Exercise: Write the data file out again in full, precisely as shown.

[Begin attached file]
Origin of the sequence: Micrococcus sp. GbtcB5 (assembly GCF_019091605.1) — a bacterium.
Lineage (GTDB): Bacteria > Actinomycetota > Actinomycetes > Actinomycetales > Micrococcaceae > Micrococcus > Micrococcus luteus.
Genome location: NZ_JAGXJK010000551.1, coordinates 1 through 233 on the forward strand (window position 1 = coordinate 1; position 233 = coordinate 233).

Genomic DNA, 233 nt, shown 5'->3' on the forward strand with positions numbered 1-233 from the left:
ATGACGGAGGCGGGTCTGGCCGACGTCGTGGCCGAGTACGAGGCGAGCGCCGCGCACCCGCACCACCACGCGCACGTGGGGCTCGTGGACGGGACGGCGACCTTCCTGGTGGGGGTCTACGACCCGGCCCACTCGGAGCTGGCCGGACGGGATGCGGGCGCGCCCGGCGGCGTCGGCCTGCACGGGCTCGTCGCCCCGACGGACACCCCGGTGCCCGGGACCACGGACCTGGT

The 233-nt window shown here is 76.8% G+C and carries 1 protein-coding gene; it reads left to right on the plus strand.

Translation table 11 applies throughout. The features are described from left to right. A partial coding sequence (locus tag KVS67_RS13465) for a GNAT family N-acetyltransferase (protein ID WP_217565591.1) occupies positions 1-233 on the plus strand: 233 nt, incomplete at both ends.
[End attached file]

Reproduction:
Origin of the sequence: Micrococcus sp. GbtcB5 (assembly GCF_019091605.1) — a bacterium.
Lineage (GTDB): Bacteria > Actinomycetota > Actinomycetes > Actinomycetales > Micrococcaceae > Micrococcus > Micrococcus luteus.
Genome location: NZ_JAGXJK010000551.1, coordinates 1 through 233 on the forward strand (window position 1 = coordinate 1; position 233 = coordinate 233).

Genomic DNA, 233 nt, shown 5'->3' on the forward strand with positions numbered 1-233 from the left:
ATGACGGAGGCGGGTCTGGCCGACGTCGTGGCCGAGTACGAGGCGAGCGCCGCGCACCCGCACCACCACGCGCACGTGGGGCTCGTGGACGGGACGGCGACCTTCCTGGTGGGGGTCTACGACCCGGCCCACTCGGAGCTGGCCGGACGGGATGCGGGCGCGCCCGGCGGCGTCGGCCTGCACGGGCTCGTCGCCCCGACGGACACCCCGGTGCCCGGGACCACGGACCTGGT

The 233-nt window shown here is 76.8% G+C and carries 1 protein-coding gene; it reads left to right on the plus strand.

Translation table 11 applies throughout. The features are described from left to right. A partial coding sequence (locus tag KVS67_RS13465) for a GNAT family N-acetyltransferase (protein ID WP_217565591.1) occupies positions 1-233 on the plus strand: 233 nt, incomplete at both ends.